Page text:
Copyshop Binding and Book Publishing Without an ISBN

In the eyes of the retail world, the difference between a "real" publisher and somebody who binds a bunch of pages into a book and sells it is an ISBN number. Without the ISBN number, the retail and distribution world have a very limited ability to request the book and process the sale, if it somehow manages to become popular. Even books with comb or staple bindings need to have an ISBN number if you want the major chains to be able to process an order. There’s only one way to sell books without an ISBN number, and that’s direct to the customer. You can’t sign up with Lightning Source to do print-on-demand publishing without first purchasing an ISBN block. They only deal with publishers, and the ISBN block is how they differentiate between a publisher and an author.

All that said, I published my first book without an ISBN number back in 1995, I’m not sure I even knew what one was at the time. The book was a copyshop job, not from disk, but from a laser printed master copy that I produced at home. The format was 8.5" x 11", and the binding was perfect (glued), but with a two piece cover. In other words, the cover didn’t wrap around the book, it was just two pieces of colored card stock with a black adhesive for a spine, and the pages glued into place. Nobody would do it that way now, just about every copyshop can print direct from an Acrobat file you bring them on disk, and covers are usually produced at a single sheet on treated paper on a large format color laser or inkjet.

Given a nice four color cover and a perfect binding, there aren’t that many people who can tell the difference between a paperback produced at a copy shop and one from a trade publisher. The cut size and the paper choice can be a give-away in some cases, but for the main part, the toner based copying is sufficiently high resolution to pass as offset, and depending on the equipment, may come out better than production print-on-demand books. Copyshops are an excellent option for producing books with comb bindings, particularly craft books and cookbooks. Not only are comb bindings a requirement for books to lie perfectly flat, but a copyshop gives you the opportunity to hand collate the contents. That means you can use color copying to produce a few expensive color inserts and black and white copying for the balance. That’s appreciably cheaper than doing a whole book with color print-on-demand, though it requires a bit of labor on your part, or an extra payment to the copyshop.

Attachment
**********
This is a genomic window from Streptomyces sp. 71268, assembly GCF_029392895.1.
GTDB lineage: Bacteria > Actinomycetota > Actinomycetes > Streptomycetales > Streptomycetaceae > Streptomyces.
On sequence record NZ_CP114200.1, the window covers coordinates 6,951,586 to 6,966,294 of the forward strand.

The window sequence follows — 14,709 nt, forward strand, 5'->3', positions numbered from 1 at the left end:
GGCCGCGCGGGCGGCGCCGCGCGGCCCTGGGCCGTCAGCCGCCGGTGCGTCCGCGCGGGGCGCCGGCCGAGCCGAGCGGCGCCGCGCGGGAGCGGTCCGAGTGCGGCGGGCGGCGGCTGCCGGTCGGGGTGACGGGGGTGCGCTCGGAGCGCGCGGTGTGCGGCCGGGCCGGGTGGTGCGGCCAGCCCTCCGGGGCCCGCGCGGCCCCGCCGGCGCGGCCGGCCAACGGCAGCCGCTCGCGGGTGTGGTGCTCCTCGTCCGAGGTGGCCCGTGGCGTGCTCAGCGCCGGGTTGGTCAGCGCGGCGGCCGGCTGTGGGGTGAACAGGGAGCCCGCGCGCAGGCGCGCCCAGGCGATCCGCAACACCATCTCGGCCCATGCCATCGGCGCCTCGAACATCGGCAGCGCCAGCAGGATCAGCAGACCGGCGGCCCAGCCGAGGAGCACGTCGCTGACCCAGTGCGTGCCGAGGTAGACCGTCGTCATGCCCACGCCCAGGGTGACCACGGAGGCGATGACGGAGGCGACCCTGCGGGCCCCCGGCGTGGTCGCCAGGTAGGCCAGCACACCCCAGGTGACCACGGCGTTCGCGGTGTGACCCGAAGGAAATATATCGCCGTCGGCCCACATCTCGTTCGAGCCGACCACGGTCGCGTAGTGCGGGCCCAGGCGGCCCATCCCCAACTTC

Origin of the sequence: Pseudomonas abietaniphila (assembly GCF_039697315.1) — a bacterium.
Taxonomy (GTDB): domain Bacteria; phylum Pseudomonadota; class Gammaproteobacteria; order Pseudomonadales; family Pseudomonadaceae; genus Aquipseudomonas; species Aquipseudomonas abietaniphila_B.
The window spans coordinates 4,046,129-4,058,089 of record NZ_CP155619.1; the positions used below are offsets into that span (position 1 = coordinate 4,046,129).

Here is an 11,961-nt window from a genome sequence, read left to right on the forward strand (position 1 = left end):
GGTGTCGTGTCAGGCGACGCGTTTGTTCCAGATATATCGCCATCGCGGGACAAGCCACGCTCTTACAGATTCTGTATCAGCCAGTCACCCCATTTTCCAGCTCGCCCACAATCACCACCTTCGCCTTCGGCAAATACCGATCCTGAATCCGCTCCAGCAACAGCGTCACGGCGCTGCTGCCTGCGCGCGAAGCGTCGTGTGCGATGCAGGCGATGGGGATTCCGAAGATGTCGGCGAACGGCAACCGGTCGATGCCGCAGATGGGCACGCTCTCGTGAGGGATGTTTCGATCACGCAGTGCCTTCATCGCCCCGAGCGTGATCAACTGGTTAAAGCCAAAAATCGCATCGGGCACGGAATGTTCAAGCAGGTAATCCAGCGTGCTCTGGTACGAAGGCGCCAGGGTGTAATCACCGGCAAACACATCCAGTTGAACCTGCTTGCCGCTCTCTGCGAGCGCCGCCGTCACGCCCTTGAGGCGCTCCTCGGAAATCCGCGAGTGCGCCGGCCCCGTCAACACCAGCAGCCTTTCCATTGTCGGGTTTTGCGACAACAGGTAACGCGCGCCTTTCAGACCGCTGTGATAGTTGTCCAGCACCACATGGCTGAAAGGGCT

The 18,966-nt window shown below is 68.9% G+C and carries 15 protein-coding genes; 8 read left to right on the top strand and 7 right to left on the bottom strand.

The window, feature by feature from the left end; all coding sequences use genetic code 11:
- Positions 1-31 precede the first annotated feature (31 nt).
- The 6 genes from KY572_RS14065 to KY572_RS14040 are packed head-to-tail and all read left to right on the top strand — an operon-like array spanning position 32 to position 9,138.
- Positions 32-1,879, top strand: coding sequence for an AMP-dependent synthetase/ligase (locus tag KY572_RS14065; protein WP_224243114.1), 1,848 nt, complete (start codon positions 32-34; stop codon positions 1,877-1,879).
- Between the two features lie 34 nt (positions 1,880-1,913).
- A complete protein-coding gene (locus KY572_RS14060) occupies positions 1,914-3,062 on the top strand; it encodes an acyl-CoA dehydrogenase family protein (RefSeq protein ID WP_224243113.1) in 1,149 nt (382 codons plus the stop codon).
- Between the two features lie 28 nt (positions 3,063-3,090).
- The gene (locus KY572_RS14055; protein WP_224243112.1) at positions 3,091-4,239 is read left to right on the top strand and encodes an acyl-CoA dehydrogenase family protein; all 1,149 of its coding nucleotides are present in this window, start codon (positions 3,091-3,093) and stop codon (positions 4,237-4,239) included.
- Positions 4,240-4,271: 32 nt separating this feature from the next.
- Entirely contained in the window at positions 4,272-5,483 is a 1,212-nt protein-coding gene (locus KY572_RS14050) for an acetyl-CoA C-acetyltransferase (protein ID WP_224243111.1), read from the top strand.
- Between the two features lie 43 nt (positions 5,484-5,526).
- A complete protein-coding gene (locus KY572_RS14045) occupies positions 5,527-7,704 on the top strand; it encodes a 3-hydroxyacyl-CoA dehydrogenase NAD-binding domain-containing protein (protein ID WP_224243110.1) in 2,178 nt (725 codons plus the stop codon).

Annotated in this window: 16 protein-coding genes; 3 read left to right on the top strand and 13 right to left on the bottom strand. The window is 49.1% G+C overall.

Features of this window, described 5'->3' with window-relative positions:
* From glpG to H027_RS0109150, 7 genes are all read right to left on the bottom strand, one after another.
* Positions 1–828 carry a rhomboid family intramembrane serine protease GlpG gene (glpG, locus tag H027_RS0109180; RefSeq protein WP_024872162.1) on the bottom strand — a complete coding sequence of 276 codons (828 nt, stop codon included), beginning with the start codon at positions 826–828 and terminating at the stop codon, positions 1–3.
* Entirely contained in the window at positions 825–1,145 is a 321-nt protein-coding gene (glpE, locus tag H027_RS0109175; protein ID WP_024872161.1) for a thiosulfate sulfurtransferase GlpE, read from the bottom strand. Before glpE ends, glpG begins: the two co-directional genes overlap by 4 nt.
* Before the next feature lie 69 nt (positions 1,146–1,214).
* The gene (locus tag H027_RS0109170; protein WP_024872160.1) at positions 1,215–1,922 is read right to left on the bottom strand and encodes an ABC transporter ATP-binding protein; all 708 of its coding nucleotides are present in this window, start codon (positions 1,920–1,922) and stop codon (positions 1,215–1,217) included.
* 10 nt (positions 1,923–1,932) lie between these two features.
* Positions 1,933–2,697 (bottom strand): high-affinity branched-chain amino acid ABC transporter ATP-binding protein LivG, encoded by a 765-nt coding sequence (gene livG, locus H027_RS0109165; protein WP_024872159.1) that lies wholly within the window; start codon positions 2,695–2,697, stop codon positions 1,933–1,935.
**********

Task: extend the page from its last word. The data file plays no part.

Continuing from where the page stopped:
If you are publishing special purpose crafts books that you’ll primarily be selling direct to customers, either face-to-face or through your own shop or Internet site, you can get by without an ISBN. However, you’ll be missing out on the special orders market these books can reach, even without being stocked in stores or available through regular distribution. You can add an ISBN number at any time if you decide to purchase a block, and you may be surprised to find that your book becomes quite a hit on Amazon. There’s no problem selling copyshop published books through Amazon once you have an ISBN, you just sign up through Advantage or sell them strictly through Marketplace. Amazon does allow vendors with merchant accounts to sell books without ISBN numbers by creating an ASIN (Amazon) number for them.

Unfortunately, my own adventure in copyshop book publishing came to a premature end back before anybody had ever heard of Amazon. The problem wasn’t with the quality, the lack of distribution or an ISBN, or even the marketing, since I was able to generate orders through my website. The problem was with the money processing. At the time, it was extremely difficult for a new business to get authorized to accept people’s plastic over the web, and solutions like PayPal were nonexistent. The first few checks that came in from the U.K. and cost me more to deposit than the face value convinced me that I was in over my head, and I sold an expanded version of that book to McGraw-Hill rather than continuing to publish at that time. Biggest mistake I ever made in the publishing business

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